The world’s first medical device integrated into a smartphone that can measure five vital signs to medical accuracy, the V-Sensor and e-Checkup app, is being trialled by phone companies in parallel with preparations for regulatory approval.
Leman Micro Devices (LMD), a developer of regulated consumer healthcare products, based in Lausanne, Switzerland, says its technology measures body temperature in around 10 seconds.
“Using only an e-Checkup-enabled smartphone, which has a thermopile built into its V-Sensor, a body temperature reading can be obtained in seconds with quick scan over the forehead,” the company said in a statement. “The accurate temperature result shows on the phone screen, no body contact is necessary; it’s a quick, one-stage process. Individuals can easily check their own temperature as well as that of others and self-quarantine if it is too high, keeping them away from the hospital or doctor’s surgery.
“With an e-Checkup-enabled phone, and a medically accurate temperature measurement no matter where the person may be at the time, he or she can simply call a physician or helpline for advice, a vital means of infection control.”
In addition to body temperature, LMD’s V-Sensor and e-Checkup app can also measure blood pressure (cuffless and calibration-free), blood oxygen level, pulse rate and respiration rate.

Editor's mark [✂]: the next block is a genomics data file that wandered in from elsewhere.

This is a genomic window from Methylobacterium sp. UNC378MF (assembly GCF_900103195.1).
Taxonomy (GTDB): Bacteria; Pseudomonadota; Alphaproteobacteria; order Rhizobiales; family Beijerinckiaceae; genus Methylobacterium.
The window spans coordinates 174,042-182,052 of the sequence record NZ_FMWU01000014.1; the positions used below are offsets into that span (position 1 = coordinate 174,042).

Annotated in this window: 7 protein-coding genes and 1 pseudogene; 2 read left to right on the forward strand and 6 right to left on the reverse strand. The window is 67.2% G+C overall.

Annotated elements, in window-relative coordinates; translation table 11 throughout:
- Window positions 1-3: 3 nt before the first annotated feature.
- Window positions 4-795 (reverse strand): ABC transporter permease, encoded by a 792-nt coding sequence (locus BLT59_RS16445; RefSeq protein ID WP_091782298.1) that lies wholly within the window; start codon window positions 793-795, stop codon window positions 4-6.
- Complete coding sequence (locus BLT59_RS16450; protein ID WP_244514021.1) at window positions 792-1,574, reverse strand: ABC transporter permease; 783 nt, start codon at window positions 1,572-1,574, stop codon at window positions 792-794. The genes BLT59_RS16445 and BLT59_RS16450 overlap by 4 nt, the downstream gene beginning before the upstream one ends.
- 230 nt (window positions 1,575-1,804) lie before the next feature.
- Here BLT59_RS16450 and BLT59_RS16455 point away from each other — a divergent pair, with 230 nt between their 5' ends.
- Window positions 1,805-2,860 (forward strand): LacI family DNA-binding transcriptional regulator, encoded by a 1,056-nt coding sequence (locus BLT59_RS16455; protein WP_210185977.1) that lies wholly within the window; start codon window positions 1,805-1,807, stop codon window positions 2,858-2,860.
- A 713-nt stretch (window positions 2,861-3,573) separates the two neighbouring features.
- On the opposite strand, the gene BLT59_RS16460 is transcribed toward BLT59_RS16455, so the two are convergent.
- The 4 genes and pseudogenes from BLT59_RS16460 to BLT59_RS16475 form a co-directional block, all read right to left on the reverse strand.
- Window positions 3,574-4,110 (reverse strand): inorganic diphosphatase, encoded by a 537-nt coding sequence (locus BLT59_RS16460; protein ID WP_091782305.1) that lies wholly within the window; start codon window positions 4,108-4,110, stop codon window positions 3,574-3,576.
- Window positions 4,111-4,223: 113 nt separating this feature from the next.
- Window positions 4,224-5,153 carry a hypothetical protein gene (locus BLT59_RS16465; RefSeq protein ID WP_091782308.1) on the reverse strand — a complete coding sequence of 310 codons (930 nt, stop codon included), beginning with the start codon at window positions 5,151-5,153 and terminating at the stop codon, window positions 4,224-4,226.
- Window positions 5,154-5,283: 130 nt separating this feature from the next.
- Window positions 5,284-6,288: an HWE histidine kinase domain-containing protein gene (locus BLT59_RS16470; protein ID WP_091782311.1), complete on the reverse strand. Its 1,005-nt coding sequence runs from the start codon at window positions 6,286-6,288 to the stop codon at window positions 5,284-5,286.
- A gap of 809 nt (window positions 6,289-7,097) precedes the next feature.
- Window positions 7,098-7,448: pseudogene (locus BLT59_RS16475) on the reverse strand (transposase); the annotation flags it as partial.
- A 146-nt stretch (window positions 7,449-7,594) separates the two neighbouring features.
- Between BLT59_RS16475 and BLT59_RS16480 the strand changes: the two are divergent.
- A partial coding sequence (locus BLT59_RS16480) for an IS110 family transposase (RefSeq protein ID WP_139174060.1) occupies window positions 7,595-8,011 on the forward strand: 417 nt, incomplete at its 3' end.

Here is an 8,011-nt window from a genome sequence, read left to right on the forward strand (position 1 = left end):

LMD CEO Mark-Eric Jones says: “e-Checkup is designed to meet all of the stringent requirements of NMPA as well as FDA and CE for safety, accuracy and reliability – no one is helped by an unreliable solution that has not been certified by regulators. The answer to better daily personal health monitoring, as well as during periods of widespread health concern such as the current Coronavirus outbreak, is about to be put into our hands, built into the smartphones we already carry every day.”
Following the cancellation of various international events, including Mobile World Congress, amid concerns over the spread of Coronavirus, says LMD, it is deeply appropriate that one of the latest technologies in the fight against infectious diseases will soon be available on a smartphone.
Global travel has led to rapid country-to-country spread of this latest virus and the need for accurate and rapid detection to minimise and contain the threat is on the top of every government’s agenda. Mass screening is in place at many major airports inside and outside China to detect individuals who have a high temperature, a primary symptom. Thermal cameras enable observers to identify visually which people are hotter than others and need to be individually tested. This method demands the installation of devices and operators, backed up by medical personnel with thermometers. It’s a huge logistical and budgetary headache, causes queues and is time-consuming.
“How much easier would it be if each person’s temperature could be read with medical accuracy using only a smartphone?” asks LMD.